TSG: So, to refresh, the plan is to now play out the year?
Preston: Basically I go to work in peace now.
I don’t do interviews because so often the media has got it wrong. You guys are an exception, of course.
I’ll see where it shakes out in January. I just want less chaos.
I know that I’m safe in Mainz and no one is out to get me. They want me to succeed.
TSG: Okay, let me shift topics for a second. You had that great spell in Austria. You’re now at Mainz and about to get at least a little first team action. You played striker and are an attacking player.
Has Bob Bradley or USSF reached out to you at all about playing for the national team?
Preston: You know, first, my head’s not there.
I got called in back when I was 18 to a camp in Switzerland. I didn’t make the team day roster but it was fun experience.
TSG: So you’re not ready for it?
Preston: I’m more mature now and not naive, but I’m not ready to take it on right now.
When there is a game or camp I don’t expect to be called in.
TSG: No aspirations at all? What if they called you in?
Preston: Right now, the most important thing for my life is to have an established profession for me here and get my life going in Europe. It’s my goal.
As far as what comes after that, if I get into a camp, great.
When I was playing my best though in Austria and scoring goals I thought I might get called in, but I didn’t hear anything and no one that I know of has come to watch me.
But, one of my problems is I want to do things my way and it’s important that it’s my way and sometimes it makes problems for me.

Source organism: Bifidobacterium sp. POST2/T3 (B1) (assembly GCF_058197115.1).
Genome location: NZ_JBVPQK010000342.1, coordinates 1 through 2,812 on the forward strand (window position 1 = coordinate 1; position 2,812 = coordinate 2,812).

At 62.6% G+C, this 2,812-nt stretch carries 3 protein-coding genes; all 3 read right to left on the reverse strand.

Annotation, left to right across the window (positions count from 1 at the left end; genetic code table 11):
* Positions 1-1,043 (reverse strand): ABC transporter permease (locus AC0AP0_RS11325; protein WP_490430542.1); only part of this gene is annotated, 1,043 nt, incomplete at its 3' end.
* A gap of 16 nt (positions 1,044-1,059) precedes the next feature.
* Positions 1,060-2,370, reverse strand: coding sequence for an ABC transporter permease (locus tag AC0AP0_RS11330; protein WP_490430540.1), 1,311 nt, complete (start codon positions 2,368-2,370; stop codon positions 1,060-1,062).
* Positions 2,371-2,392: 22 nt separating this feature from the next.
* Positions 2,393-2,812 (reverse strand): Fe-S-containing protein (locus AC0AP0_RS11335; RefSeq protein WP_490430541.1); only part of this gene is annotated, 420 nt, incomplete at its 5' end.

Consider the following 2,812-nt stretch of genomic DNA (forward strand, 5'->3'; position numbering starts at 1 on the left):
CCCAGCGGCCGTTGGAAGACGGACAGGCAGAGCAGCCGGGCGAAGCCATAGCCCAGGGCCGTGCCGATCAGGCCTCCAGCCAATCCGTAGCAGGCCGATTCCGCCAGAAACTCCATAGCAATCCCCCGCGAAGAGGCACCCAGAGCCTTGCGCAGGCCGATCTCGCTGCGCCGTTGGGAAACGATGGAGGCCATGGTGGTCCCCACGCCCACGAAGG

And I don’t want to get anything because I kissed anyone’s ass. I want it on merit.
And I think a lot of people will reach out and swallow their pride to try and, you know, make some stuff happen.
Maybe you have the feeling I’m a jerk or something?
TSG: You know it’s great hearing an honest opinion and our readers are going to appreciate your honest opinions in an interview setting because you could just as easily offer some canned or non-committal responses.
Preston: I run into problems with my disposition sometimes. [laughing]
I don’t dream about scoring a goal for the national team in the World Cup. I dream about winning a championship as a foreigner here in a top European League.
It’s not to say I have anything against the national team.
I don’t know how to say it in a positive way so I don’t get killed by people reading this.
It’s just where I am right now. Maybe people won’t like that answer, but…
TSG: Preston, at the risk of being advisor-ish–I don’t know if that’s even a word…
When people are honest that’s what people care about on our publication. They don’t like to hear the whole sing-song or people/players not speaking on their true feelings.
People can smell that out in a second.
We’ve done one or two interviews where I can tell the player is not being forthright and just offering canned responses. And, you know what, those are the articles that weren’t well received on our publication, and the ones afterward where I thought, “Man, unless I have to, I’m not talking to so-and-so again.”